This is a general guide on how and where to get advice around restructuring your business and handling the complicated challenges surrounding redundancy. This article is an update to a previous Icehouse blog.
While the move to Level 1 is undoubtedly a cause for celebration for the five million-strong ‘Kiwi army’, the harsh facts are that an estimated 40,000 New Zealanders lost their jobs during lockdown from March to April and approximately 80,000 jobs could be lost from June to August, according to Infometrics/Newshub.
With the effects of COVID-19 still to be fully felt, thousands of Kiwi businesses and employees are looking to get the best possible legal advice around redundancy and restructuring the business.
There are plenty of free resources for employers and employees alike. However, as with all human resource issues and matters around employment law, please make sure you get professional and trusted legal advice from the outset.
Redundancy is a result of an employer’s decision that an employee’s position is surplus to that employer’s commercial needs. Employers need to justify redundancies substantively (show that they are genuine) and procedurally (that a fair procedure was followed).
| Transparency benefits all parties
A clear and transparent period of consultation which is fair and legal for both parties must be applied at all times. Further, any employer who fails to carry out a proper restructuring process will be potentially liable for remedies such as compensation, penalties, lost remuneration and reinstatement.
For many small businesses, there is a highly personal element involved here as the employee will be known to everyone to redundancy. Many owners and employees struggle with this kind of decision-making. One of the key things to remember is that your employer will not have come to this decision lightly, and redundancy and restructuring will have been based on sound business strategy.
| The basics
- Make sure the redundancy proposal is centred on sound business reasons and those reasons are clearly articulated to those affected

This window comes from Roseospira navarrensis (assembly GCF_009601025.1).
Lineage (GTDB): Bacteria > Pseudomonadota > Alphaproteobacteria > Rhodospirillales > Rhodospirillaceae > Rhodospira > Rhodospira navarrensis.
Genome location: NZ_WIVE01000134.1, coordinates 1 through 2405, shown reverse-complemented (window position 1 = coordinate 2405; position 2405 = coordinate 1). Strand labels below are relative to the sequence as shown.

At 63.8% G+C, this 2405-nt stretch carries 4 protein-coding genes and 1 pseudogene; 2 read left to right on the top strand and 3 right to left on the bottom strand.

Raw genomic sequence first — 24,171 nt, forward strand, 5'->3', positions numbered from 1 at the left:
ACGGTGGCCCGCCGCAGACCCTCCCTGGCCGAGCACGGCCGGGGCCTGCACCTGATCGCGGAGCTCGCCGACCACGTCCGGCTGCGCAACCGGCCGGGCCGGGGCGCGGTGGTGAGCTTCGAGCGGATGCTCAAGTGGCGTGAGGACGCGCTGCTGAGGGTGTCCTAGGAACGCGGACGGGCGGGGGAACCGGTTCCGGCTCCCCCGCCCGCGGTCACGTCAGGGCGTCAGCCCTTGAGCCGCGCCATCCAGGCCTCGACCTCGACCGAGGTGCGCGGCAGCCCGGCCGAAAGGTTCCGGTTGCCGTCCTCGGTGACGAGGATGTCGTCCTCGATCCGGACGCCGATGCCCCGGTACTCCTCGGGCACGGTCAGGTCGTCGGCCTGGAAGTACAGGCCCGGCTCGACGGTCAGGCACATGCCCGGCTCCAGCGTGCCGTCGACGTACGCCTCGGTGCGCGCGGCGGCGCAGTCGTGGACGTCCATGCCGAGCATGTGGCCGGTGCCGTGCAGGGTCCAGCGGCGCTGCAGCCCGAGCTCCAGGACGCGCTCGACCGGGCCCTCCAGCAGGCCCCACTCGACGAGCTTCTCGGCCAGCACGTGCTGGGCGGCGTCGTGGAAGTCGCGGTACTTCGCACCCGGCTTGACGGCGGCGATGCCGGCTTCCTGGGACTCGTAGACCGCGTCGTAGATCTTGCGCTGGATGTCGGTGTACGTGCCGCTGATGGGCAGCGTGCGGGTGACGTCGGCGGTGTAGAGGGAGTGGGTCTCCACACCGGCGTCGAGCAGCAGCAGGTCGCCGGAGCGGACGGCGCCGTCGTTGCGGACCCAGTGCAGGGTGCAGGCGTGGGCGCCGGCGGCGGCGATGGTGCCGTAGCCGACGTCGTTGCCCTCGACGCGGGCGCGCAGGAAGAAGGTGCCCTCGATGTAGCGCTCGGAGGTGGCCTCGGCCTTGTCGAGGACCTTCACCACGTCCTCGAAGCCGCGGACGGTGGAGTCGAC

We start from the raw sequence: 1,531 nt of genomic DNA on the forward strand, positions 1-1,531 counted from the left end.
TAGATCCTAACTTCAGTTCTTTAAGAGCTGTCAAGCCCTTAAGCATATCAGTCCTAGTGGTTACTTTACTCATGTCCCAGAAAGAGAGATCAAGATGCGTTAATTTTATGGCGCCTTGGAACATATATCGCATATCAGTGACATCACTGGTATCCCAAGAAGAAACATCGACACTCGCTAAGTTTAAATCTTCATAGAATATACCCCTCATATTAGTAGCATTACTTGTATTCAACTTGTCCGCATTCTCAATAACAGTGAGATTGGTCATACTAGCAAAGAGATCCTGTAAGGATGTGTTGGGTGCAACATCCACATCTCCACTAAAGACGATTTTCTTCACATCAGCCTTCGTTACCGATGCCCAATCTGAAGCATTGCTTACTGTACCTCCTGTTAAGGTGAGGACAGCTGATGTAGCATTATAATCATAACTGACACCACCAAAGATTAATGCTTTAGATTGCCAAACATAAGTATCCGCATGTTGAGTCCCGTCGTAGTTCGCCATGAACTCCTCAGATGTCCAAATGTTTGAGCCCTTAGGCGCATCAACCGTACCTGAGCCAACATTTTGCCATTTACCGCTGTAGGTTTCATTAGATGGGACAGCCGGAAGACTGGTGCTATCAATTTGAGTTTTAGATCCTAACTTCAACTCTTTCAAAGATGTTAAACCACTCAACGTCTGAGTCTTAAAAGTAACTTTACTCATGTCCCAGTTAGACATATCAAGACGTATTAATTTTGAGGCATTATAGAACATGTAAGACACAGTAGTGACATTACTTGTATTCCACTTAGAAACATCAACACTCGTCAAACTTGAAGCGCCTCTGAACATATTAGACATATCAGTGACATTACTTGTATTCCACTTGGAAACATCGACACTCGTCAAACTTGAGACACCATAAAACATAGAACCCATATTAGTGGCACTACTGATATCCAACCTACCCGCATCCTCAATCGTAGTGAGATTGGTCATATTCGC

- Ensure redundancy selection criteria are rational and clearly explained, and are consulted on
- Ensure that the process and decision-making is compliant with the procedures and criteria set out in any employment agreement or employer policy
- Ensure all relevant information is disclosed to affected employees
- Give every affected employee enough time and a proper opportunity to give feedback on the proposal before any decision is made
- Consider carefully employee feedback. How will you and indeed will you accept that feedback?
Outlines a five-step process for making an employee redundant. The site has a helpful ‘exit checklist’ of PDFs and word docs which includes timeframes, task lists and next steps. It also features legal information, ideas around managing the redundancy transition, ‘last payday’ information, and analyses the pros, cons and necessities around restructuring a business.
Employment New Zealand
Features legal and practical advice on all issues around ending employment, including constructive dismissal, abandonment of employment and, of course, redundancy. Employment New Zealand also outlines how employers can help affected employees with outplacement support which may include counselling, CV services and interview training.
Work and Income
Work and Income has a wide range of information and advice on the type of services that will help support you if you are affected by redundancy. The agency offers 1-2-1 support, vacancy information, further training opportunities, CV advice and income support entitlement information.
Visit our dedicated resource for businesses impacted by COVID-19. It’s full of useful information and resources, support and offerings, funding opportunities and partnership and coaching details.
For more business ownership and leadership advice and the latest discussion around COVID-19, check out more of our blogs.